Australia has confirmed its provision of AU$90 million (US$67.2 million) in official development assistance (ODA) for Vietnam to support the country’s long-term development needs, the Australian Embassy said on Thursday in a media release.
The confirmation was given at the Vietnam-Australia Development Cooperation High-Level Consultations conference that was organized in Hanoi the same day to discuss the priorities of the Australasian country’s aid to the Southeast Asian nation from 2015 to 2020, the media note said.
Of the ODA amount, about AU$60 million ($44.8 million) in direct bilateral aid will be supplied during fiscal 2015-16. Co-chairing the meeting, Vietnam’s Deputy Minister of Planning and Investment Nguyen Chi Dung said, “We strongly welcome Australia’s continued support for the socio-economic development of Vietnam.” He added that the new aid plan proposed by the government of Australia aligns well with the priorities identified in Vietnam’s socio-economic development strategy for the 2011-20 period. “Australia remains committed to Vietnam’s sustainable economic growth as well as to delivering a high-quality, focused aid program that complements [the Southeast Asian country’s] ambitious objectives to industrialize by 2020,” said Craig Chittick, head of the Australian delegation at the conference. He also said that he was very pleased to gain the Vietnamese government’s support for Australia’s proposed objectives under the new Aid Investment Plan for 2015-20. Australian development cooperation in Vietnam will center on three priority areas, including enabling and engaging the private sector for development, assisting the development and employment of a highly skilled workforce, and promoting women’s economic empowerment, he said.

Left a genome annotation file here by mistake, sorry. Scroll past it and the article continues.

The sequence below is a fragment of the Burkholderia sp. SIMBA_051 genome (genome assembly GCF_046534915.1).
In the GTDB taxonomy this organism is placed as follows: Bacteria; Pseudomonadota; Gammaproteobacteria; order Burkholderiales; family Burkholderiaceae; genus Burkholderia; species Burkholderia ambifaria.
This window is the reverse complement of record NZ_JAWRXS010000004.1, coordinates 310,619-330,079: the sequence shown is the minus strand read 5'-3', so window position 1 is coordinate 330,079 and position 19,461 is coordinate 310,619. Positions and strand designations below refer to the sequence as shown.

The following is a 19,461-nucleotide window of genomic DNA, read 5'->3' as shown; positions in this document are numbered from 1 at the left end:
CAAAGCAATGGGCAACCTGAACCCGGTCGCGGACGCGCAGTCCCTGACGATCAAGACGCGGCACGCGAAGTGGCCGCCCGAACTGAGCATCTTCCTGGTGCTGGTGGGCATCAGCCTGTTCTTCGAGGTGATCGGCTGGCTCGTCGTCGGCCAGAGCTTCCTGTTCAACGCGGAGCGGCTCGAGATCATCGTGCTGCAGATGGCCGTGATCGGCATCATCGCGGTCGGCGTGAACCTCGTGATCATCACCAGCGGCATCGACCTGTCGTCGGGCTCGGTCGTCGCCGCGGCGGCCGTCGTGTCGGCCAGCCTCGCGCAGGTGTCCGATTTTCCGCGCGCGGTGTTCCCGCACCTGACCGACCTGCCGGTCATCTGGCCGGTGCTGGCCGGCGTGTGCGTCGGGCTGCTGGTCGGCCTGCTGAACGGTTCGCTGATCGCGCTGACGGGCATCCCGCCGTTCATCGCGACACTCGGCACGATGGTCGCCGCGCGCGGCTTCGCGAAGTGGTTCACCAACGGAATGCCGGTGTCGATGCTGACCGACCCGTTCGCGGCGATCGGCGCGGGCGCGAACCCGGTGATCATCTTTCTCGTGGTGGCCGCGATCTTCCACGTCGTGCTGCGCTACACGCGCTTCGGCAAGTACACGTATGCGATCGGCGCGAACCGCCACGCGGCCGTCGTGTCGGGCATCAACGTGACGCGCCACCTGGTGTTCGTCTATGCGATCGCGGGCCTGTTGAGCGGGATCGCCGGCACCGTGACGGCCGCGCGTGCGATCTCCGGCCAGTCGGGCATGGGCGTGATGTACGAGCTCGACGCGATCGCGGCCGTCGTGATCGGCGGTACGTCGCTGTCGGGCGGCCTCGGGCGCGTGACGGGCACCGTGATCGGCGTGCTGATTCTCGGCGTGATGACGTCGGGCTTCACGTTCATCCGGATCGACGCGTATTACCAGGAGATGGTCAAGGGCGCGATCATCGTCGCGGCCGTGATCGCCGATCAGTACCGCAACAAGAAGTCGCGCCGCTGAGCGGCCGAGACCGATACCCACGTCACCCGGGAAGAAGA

Given Vietnam’s continuing economic development, Australia has planned to transition from traditional aid to an economic partnership with the country, Australian Ambassador Hugh Borrowman told the meeting.
This approach will also apply to many other aid recipients in the region, the ambassador added.
“We no longer subsidize essential services through our aid program, but are moving towards an economic partnership that shares lessons from Australia’s own reform experiences, finds innovative ways to maximize the reach of public resources and leverages greater private sector investment,” the ambassador further explained.